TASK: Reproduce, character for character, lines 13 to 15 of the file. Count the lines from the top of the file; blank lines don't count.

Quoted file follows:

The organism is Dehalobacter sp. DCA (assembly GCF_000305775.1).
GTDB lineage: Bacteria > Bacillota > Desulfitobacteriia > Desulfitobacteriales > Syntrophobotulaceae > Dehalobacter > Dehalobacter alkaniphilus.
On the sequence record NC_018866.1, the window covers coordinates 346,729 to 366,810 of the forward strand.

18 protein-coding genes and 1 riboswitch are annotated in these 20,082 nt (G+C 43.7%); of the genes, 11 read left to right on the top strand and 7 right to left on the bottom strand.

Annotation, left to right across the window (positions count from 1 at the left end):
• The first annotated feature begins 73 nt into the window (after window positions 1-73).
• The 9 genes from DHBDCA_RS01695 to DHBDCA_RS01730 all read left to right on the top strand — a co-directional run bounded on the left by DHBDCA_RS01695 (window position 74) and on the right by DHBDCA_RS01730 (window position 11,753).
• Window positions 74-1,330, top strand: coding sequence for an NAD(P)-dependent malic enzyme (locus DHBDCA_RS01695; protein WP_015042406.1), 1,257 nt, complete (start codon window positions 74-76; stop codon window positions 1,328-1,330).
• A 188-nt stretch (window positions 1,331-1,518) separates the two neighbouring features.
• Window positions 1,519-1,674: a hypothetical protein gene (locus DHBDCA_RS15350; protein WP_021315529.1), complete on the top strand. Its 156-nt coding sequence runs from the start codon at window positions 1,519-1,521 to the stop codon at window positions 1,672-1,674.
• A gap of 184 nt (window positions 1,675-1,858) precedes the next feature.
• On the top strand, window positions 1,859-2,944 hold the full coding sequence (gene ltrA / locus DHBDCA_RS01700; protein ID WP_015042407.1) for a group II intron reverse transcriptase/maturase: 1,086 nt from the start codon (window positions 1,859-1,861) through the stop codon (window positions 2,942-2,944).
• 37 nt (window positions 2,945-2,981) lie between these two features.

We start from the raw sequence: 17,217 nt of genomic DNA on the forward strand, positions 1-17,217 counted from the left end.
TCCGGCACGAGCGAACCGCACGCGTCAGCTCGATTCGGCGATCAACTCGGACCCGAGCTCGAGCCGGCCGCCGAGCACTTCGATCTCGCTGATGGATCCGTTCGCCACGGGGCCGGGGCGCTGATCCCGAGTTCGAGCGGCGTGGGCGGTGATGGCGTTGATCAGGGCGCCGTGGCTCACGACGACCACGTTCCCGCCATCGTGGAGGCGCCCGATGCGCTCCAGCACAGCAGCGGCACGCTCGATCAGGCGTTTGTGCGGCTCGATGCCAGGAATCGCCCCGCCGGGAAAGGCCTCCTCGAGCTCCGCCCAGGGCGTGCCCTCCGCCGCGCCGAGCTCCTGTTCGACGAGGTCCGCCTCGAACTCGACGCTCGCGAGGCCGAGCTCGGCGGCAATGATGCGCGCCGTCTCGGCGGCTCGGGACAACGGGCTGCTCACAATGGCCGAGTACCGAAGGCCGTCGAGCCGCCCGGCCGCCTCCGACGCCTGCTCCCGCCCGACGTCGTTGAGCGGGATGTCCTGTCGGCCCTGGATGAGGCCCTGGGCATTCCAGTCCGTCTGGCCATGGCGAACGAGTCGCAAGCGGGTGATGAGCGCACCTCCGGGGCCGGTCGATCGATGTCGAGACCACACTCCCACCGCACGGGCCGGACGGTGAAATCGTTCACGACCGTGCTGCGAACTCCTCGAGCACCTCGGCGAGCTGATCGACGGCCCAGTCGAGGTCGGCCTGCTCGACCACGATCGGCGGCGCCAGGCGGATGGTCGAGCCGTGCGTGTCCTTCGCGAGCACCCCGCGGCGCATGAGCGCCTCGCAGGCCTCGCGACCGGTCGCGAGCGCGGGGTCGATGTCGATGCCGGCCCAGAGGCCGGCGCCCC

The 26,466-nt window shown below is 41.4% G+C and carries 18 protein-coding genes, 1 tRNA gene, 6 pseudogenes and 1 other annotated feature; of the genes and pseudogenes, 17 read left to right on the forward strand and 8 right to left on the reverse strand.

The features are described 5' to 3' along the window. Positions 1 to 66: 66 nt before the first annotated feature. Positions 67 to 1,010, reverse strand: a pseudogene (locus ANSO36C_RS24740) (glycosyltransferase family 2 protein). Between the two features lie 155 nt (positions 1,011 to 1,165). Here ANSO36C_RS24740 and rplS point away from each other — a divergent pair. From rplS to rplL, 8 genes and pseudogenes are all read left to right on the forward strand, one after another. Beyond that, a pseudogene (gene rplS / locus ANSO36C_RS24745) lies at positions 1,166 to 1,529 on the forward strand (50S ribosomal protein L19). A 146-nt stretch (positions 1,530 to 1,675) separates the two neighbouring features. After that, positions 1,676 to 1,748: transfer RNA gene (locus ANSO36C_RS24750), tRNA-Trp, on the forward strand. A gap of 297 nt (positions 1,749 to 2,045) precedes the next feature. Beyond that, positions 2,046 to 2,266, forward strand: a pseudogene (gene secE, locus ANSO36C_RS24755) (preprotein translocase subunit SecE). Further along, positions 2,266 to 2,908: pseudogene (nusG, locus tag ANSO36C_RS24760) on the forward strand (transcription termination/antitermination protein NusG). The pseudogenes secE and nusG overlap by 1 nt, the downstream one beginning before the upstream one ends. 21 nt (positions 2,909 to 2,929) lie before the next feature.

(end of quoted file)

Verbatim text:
• 37 nt (window positions 2,945-2,981) lie between these two features.

We start from the raw sequence: 17,217 nt of genomic DNA on the forward strand, positions 1-17,217 counted from the left end.
TCCGGCACGAGCGAACCGCACGCGTCAGCTCGATTCGGCGATCAACTCGGACCCGAGCTCGAGCCGGCCGCCGAGCACTTCGATCTCGCTGATGGATCCGTTCGCCACGGGGCCGGGGCGCTGATCCCGAGTTCGAGCGGCGTGGGCGGTGATGGCGTTGATCAGGGCGCCGTGGCTCACGACGACCACGTTCCCGCCATCGTGGAGGCGCCCGATGCGCTCCAGCACAGCAGCGGCACGCTCGATCAGGCGTTTGTGCGGCTCGATGCCAGGAATCGCCCCGCCGGGAAAGGCCTCCTCGAGCTCCGCCCAGGGCGTGCCCTCCGCCGCGCCGAGCTCCTGTTCGACGAGGTCCGCCTCGAACTCGACGCTCGCGAGGCCGAGCTCGGCGGCAATGATGCGCGCCGTCTCGGCGGCTCGGGACAACGGGCTGCTCACAATGGCCGAGTACCGAAGGCCGTCGAGCCGCCCGGCCGCCTCCGACGCCTGCTCCCGCCCGACGTCGTTGAGCGGGATGTCCTGTCGGCCCTGGATGAGGCCCTGGGCATTCCAGTCCGTCTGGCCATGGCGAACGAGTCGCAAGCGGGTGATGAGCGCACCTCCGGGGCCGGTCGATCGATGTCGAGACCACACTCCCACCGCACGGGCCGGACGGTGAAATCGTTCACGACCGTGCTGCGAACTCCTCGAGCACCTCGGCGAGCTGATCGACGGCCCAGTCGAGGTCGGCCTGCTCGACCACGATCGGCGGCGCCAGGCGGATGGTCGAGCCGTGCGTGTCCTTCGCGAGCACCCCGCGGCGCATGAGCGCCTCGCAGGCCTCGCGACCGGTCGCGAGCGCGGGGTCGATGTCGATGCCGGCCCAGAGGCCGGCGCCCC